Use Your Credit Card for Additional Purchases

One of the easiest ways to resolve a negative balance is to make other purchases. Given how credit cards work, spending money on your card can help your balance get back to zero.

For example, if you have a -$100 balance and then make a $100 purchase, your credit card balance will even back out. Then, you don’t have to do anything until you receive another bill, nor will you have to worry about the APR on your credit card yet.

Get Your Money Back as a Credit Balance Refund

If your negative balance is an amount that’s more than you’re comfortable with or you need the money for other expenses, you can request a refund from the company. To comply with the Truth and Lending Act, credit issuers must refund negative credit card balances that exceed $1 within seven business days of receiving a written request from the cardholder.

You can expect the refund to come in the form of a check, money order, or direct deposit to your bank account. In some cases, you might be able to get a cash refund if the card issuer has physical locations.

Is a Negative Balance a Bad Thing?

A negative credit card balance isn’t a bad thing. However, if you need the funds for other bills, it’s wise to request a refund immediately.

And if you’re concerned, a credit card negative balance could impact your credit score, don’t fret — it won’t. Credit scoring models generally treat negative credit card balances as the equivalent of a $0 balance. In fact, if you have a negative balance, it likely means you’ve been staying on top of paying your balance off each month and are in good standing.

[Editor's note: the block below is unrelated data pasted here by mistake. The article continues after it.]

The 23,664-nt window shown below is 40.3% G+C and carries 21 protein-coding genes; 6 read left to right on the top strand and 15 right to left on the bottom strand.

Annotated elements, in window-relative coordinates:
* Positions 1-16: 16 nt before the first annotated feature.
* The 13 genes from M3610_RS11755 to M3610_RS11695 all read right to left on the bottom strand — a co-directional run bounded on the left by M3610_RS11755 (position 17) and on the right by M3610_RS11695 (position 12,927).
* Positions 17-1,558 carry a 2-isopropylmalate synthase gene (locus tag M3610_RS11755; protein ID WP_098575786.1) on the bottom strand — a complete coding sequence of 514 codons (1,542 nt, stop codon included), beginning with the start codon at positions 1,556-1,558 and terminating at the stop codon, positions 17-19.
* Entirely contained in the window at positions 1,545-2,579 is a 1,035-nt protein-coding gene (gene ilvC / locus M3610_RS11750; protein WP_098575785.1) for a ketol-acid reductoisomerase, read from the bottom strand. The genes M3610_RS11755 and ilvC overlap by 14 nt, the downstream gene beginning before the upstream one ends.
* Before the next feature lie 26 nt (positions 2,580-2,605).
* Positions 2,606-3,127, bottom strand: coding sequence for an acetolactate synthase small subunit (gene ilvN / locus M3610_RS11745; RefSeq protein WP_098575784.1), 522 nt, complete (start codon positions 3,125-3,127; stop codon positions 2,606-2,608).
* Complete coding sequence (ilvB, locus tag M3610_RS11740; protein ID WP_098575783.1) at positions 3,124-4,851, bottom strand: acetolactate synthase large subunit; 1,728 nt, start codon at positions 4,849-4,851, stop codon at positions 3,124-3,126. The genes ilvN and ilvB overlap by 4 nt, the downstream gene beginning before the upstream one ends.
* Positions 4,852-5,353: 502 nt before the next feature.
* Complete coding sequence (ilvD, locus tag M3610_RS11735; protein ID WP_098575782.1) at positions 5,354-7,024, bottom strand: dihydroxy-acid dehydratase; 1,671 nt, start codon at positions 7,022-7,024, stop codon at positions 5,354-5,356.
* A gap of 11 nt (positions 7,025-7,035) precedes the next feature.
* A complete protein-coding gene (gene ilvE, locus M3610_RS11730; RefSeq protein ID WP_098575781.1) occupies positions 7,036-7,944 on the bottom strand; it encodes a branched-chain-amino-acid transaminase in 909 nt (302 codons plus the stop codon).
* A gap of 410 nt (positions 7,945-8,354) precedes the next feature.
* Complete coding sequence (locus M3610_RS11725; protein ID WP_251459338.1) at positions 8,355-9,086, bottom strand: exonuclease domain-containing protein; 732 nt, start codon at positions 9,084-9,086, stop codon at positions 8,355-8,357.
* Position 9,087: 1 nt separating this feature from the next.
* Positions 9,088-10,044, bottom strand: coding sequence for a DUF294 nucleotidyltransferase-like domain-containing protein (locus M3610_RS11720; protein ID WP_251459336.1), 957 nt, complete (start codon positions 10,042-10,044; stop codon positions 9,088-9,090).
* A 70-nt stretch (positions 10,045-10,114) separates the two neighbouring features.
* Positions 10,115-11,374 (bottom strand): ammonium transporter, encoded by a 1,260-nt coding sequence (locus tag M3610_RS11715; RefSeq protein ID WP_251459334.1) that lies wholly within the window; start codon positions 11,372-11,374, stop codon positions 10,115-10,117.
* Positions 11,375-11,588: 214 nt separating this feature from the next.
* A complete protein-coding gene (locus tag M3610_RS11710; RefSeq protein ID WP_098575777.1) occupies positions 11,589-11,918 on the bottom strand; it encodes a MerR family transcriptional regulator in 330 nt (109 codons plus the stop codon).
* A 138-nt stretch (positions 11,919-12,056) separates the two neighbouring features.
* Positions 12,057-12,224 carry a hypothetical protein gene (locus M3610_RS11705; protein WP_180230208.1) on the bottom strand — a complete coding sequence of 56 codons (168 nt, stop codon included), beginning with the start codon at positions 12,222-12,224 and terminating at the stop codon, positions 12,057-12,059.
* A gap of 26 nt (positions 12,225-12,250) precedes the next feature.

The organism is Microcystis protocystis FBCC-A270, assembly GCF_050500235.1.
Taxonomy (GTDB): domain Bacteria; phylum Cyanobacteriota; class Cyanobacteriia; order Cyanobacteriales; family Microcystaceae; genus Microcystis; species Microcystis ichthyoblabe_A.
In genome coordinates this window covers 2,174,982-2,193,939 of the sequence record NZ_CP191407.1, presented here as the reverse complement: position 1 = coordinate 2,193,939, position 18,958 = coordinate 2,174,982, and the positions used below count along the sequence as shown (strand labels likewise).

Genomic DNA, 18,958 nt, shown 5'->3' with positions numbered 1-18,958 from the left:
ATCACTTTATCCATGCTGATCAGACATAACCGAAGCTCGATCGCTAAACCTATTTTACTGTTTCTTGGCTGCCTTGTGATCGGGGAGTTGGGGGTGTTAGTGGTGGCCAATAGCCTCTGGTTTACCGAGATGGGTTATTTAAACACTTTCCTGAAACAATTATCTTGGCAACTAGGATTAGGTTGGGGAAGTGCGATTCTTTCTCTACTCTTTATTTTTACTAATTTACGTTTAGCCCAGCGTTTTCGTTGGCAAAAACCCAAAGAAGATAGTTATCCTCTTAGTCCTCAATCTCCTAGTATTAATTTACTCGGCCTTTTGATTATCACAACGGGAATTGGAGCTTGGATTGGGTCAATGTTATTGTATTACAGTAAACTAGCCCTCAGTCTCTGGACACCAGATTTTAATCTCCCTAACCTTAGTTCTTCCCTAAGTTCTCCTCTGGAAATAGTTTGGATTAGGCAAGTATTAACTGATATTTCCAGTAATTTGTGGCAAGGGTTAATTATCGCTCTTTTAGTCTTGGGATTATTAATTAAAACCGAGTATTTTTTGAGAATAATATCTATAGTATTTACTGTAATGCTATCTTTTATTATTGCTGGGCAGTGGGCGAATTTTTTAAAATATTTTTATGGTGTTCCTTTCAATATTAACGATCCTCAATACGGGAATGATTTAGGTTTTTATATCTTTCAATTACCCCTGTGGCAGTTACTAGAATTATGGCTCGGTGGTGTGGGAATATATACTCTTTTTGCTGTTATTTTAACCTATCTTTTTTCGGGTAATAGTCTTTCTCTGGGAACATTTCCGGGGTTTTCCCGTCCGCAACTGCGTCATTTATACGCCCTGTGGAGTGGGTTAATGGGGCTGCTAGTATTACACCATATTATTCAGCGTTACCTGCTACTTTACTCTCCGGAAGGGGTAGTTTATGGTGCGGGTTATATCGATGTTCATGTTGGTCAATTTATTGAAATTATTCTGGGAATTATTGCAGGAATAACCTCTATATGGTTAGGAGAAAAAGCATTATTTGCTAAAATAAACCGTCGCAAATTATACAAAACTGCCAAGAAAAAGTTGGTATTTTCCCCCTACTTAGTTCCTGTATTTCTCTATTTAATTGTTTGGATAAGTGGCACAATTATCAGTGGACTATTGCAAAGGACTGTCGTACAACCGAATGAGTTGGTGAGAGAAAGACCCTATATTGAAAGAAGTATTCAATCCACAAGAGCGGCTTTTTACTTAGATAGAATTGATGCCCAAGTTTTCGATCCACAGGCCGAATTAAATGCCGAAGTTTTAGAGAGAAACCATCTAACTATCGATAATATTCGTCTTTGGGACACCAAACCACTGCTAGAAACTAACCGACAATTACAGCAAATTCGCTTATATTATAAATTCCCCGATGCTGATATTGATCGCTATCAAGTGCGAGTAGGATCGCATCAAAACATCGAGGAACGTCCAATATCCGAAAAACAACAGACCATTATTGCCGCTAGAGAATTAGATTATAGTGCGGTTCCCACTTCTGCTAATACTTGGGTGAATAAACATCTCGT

Also, keep in mind that although a negative balance may temporarily allow you to spend beyond your credit card limit due to the addition of the negative funds, it won’t actually increase your limit.

Recommended: How Many Credit Cards Should I Have?

The Takeaway

While a credit card negative balance isn’t a bad thing, it’s always wise to keep tabs on your credit card activity. Not only should you monitor what you owe, but you should identify credits or refunds you’re entitled to and factor those in when paying your balance each month. If your balance does end up in the negative, there are steps you can take to bring it back to zero, but you’re also fine to just leave it alone — unless, of course, you need the funds for other things.

Whether you're looking to build credit, apply for a new credit card, or save money with the cards you have, it's important to understand the options that are best for you. Learn more about credit cards by exploring this credit card guide.


Will a negative credit card balance affect my credit?

No, a negative credit card balance will not affect your credit score. This is because credit bureaus consider negative balances as equivalent to a $0 balance.

Can I close my account with a negative balance?

Yes, you can close an account with a negative balance. In most cases, your card issuer will process a refund automatically. If they don’t, you can request one when closing the account.

What do you do with a negative balance on a closed credit card account?

Usually a credit issuer will refund your negative balance before completely closing the account. However, if the credit card is canceled and you lose access to your credit card login, you’ll need to contact your credit issuer to process a refund.

Photo credit: iStock/filadendron

Financial Tips & Strategies: The tips provided on this website are of a general nature and do not take into account your specific objectives, financial situation, and needs. You should always consider their appropriateness given your own circumstances.


TLS 1.2 Encrypted
Equal Housing Lender